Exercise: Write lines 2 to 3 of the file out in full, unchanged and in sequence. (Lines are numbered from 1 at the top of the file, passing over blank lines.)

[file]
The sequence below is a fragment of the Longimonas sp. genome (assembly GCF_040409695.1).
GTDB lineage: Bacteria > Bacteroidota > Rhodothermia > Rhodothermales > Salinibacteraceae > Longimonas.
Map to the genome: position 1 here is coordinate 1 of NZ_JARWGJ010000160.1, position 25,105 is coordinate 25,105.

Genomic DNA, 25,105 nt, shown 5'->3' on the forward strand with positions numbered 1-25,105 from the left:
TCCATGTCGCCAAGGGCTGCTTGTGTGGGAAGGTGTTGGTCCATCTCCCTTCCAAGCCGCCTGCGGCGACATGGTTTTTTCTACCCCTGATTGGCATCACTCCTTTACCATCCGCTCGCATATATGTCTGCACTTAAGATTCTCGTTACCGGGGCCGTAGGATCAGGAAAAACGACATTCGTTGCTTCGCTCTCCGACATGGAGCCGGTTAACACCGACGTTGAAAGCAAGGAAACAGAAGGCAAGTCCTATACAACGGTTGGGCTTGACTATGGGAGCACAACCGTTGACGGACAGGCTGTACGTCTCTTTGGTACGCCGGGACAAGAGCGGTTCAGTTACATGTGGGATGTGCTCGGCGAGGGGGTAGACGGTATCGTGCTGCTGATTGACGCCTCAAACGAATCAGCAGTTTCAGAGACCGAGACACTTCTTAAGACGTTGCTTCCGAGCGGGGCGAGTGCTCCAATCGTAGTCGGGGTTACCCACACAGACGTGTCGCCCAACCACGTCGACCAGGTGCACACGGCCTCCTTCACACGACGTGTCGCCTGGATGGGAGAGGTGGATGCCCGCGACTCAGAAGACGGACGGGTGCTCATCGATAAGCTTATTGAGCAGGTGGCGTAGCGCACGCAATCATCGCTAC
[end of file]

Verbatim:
GTDB lineage: Bacteria > Bacteroidota > Rhodothermia > Rhodothermales > Salinibacteraceae > Longimonas.
Map to the genome: position 1 here is coordinate 1 of NZ_JARWGJ010000160.1, position 25,105 is coordinate 25,105.